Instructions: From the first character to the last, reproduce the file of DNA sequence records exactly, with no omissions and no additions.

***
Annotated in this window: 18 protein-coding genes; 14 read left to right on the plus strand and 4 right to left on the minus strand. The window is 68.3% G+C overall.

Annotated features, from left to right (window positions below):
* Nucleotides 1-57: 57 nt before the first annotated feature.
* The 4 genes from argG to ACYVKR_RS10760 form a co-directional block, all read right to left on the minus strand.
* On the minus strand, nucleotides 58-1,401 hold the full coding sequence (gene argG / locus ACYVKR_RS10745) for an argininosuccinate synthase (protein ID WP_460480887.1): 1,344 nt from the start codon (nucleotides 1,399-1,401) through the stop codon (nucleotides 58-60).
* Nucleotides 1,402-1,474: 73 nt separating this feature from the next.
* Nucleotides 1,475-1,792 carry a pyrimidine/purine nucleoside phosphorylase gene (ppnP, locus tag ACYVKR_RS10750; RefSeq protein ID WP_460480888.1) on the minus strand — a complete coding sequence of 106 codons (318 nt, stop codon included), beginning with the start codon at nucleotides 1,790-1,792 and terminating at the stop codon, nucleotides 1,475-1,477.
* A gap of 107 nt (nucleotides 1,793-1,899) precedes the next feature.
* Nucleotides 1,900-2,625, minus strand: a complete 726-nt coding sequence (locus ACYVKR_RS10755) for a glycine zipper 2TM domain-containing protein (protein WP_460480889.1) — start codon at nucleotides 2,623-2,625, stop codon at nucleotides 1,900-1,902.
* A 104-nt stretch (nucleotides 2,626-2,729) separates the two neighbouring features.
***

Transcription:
Annotated in this window: 18 protein-coding genes; 14 read left to right on the plus strand and 4 right to left on the minus strand. The window is 68.3% G+C overall.

Annotated features, from left to right (window positions below):
* Nucleotides 1-57: 57 nt before the first annotated feature.
* The 4 genes from argG to ACYVKR_RS10760 form a co-directional block, all read right to left on the minus strand.
* On the minus strand, nucleotides 58-1,401 hold the full coding sequence (gene argG / locus ACYVKR_RS10745) for an argininosuccinate synthase (protein ID WP_460480887.1): 1,344 nt from the start codon (nucleotides 1,399-1,401) through the stop codon (nucleotides 58-60).
* Nucleotides 1,402-1,474: 73 nt separating this feature from the next.
* Nucleotides 1,475-1,792 carry a pyrimidine/purine nucleoside phosphorylase gene (ppnP, locus tag ACYVKR_RS10750; RefSeq protein ID WP_460480888.1) on the minus strand — a complete coding sequence of 106 codons (318 nt, stop codon included), beginning with the start codon at nucleotides 1,790-1,792 and terminating at the stop codon, nucleotides 1,475-1,477.
* A gap of 107 nt (nucleotides 1,793-1,899) precedes the next feature.
* Nucleotides 1,900-2,625, minus strand: a complete 726-nt coding sequence (locus ACYVKR_RS10755) for a glycine zipper 2TM domain-containing protein (protein WP_460480889.1) — start codon at nucleotides 2,623-2,625, stop codon at nucleotides 1,900-1,902.
* A 104-nt stretch (nucleotides 2,626-2,729) separates the two neighbouring features.